Figure US09555364-20170131-C00006

In an embodiment, R1 is H, alkyl, or structure (9). Preferably, if R1 is H and at least one of R2, R3, R4, R5, R10, or R11 is not H, and if R1 is structure (9), then at least one of R2, R3, R4, R5, R6, R7, R8, R9, R10, or R11 is not H.

Figure US09555364-20170131-C00007

In another embodiment, R2, R3, R4, R5, R6, R7, R8, R9, R10, and R11 are independently H, alkyl, or aminoalkyl. Preferred alkyls are methyl, ethyl, propyl, isopropyl, butyl, and isobutyl. Preferred aminoalkyls are 2-aminopropyl, 2-aminobutyl, aminoethyl, and aminopropyl. Each m, n, and o are independently 0, 1, or 2 and k is an integer from 2 to 6. Preferably, k is from 2 to 4.

In one embodiment, the composition of the invention includes an absorbent component of the formula illustrated in structure (I).

Figure US09555364-20170131-C00008

In another embodiment, the composition of the invention includes an absorbent component of the formula illustrated in structure (II).

Figure US09555364-20170131-C00009

In an additional embodiment, the composition of the invention includes an absorbent component of the formula illustrated in structure (III).

Figure US09555364-20170131-C00010

In yet another embodiment, the composition of the invention includes an absorbent component of the formula illustrated in structure (IV).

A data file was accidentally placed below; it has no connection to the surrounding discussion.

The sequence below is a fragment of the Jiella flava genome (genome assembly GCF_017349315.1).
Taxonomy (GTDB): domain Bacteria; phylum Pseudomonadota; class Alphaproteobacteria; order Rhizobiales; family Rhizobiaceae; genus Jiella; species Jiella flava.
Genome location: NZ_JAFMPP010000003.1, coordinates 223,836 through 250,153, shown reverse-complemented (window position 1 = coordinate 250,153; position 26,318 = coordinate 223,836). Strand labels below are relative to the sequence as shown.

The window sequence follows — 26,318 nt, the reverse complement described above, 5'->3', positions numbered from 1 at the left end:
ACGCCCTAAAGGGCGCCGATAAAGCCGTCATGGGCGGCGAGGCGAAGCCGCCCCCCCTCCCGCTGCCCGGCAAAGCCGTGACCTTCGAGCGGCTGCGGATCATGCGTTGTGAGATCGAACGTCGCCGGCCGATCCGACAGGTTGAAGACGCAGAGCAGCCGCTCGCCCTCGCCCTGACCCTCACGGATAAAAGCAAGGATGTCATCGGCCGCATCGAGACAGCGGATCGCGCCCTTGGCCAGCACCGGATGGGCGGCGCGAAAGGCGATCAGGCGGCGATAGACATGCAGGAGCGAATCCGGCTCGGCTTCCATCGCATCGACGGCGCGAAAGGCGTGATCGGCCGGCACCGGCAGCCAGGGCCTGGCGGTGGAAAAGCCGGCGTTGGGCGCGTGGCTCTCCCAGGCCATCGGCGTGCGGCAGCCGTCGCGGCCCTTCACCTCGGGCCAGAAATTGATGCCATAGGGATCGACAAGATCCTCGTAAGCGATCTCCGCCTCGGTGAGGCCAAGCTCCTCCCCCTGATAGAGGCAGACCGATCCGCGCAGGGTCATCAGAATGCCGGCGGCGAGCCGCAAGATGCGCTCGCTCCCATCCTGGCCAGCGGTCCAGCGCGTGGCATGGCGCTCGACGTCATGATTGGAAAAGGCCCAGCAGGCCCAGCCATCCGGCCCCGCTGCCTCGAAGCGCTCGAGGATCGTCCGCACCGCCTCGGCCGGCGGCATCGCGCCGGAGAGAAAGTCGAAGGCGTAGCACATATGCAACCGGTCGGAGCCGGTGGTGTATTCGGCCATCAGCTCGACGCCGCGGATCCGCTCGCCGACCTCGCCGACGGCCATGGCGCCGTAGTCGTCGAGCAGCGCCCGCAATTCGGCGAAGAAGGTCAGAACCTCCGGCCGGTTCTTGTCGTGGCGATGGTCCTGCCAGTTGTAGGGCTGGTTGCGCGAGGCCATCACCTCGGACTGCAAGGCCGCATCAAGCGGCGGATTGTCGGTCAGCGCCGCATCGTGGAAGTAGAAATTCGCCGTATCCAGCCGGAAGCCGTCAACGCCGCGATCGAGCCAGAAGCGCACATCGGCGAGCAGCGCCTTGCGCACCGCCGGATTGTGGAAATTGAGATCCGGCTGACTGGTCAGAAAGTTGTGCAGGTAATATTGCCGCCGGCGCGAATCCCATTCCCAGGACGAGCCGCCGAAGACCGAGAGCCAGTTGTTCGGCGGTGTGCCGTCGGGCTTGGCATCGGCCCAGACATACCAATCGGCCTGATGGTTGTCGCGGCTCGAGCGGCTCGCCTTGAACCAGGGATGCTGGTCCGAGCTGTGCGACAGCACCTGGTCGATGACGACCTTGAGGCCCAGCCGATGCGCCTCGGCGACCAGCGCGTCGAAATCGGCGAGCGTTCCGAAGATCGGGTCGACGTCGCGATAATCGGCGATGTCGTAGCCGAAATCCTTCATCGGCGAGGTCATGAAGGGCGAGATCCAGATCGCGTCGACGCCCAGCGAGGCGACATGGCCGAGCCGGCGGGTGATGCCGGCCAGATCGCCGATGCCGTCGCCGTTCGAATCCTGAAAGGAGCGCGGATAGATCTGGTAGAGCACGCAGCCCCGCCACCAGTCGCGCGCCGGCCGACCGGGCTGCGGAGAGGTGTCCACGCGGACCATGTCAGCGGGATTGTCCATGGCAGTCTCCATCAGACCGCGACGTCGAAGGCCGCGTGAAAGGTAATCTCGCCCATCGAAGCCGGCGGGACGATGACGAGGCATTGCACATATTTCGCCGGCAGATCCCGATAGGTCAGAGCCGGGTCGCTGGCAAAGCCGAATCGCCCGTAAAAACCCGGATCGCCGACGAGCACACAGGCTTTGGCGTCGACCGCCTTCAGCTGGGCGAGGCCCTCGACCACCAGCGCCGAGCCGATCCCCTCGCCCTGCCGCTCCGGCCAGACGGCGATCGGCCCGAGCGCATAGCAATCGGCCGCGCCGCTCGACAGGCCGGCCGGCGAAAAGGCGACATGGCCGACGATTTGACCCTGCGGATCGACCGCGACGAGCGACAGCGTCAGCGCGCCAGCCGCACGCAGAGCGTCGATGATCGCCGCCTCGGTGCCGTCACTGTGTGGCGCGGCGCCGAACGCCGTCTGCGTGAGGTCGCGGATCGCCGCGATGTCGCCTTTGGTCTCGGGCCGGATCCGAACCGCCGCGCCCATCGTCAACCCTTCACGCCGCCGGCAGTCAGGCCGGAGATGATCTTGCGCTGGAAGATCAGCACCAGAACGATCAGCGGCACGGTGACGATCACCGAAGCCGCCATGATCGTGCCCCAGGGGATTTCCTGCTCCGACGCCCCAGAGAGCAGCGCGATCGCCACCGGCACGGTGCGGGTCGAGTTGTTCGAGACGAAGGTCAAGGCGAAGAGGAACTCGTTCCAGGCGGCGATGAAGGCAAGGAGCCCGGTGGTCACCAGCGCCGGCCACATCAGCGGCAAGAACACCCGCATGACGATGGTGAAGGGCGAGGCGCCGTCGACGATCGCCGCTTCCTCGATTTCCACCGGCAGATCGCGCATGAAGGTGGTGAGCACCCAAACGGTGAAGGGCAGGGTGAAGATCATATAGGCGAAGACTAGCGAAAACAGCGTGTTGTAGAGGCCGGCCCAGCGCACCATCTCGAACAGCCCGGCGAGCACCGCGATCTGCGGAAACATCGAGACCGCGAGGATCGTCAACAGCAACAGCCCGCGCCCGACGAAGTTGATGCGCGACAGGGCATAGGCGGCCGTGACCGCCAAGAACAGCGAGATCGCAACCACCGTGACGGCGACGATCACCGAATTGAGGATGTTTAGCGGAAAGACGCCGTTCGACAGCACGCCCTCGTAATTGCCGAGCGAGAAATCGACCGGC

Figure US09555364-20170131-C00011

In another embodiment, the composition of the invention includes an absorbent component of the formula illustrated in structure (V).

Figure US09555364-20170131-C00012

In another embodiment, the composition of the invention includes an absorbent component of the formula illustrated in structure (VI).

Figure US09555364-20170131-C00013

In a further embodiment, the composition of the invention includes an absorbent component of the formula illustrated in structure (VII).

Figure US09555364-20170131-C00014

In another embodiment, the composition of the invention includes an absorbent component of the formula illustrated in structure (VIII).

Figure US09555364-20170131-C00015

In another embodiment, the composition of the invention includes an absorbent component of the formula illustrated in structure (IX).

Figure US09555364-20170131-C00016

In another embodiment, the composition of the invention includes an absorbent component of the formula illustrated in structure (X).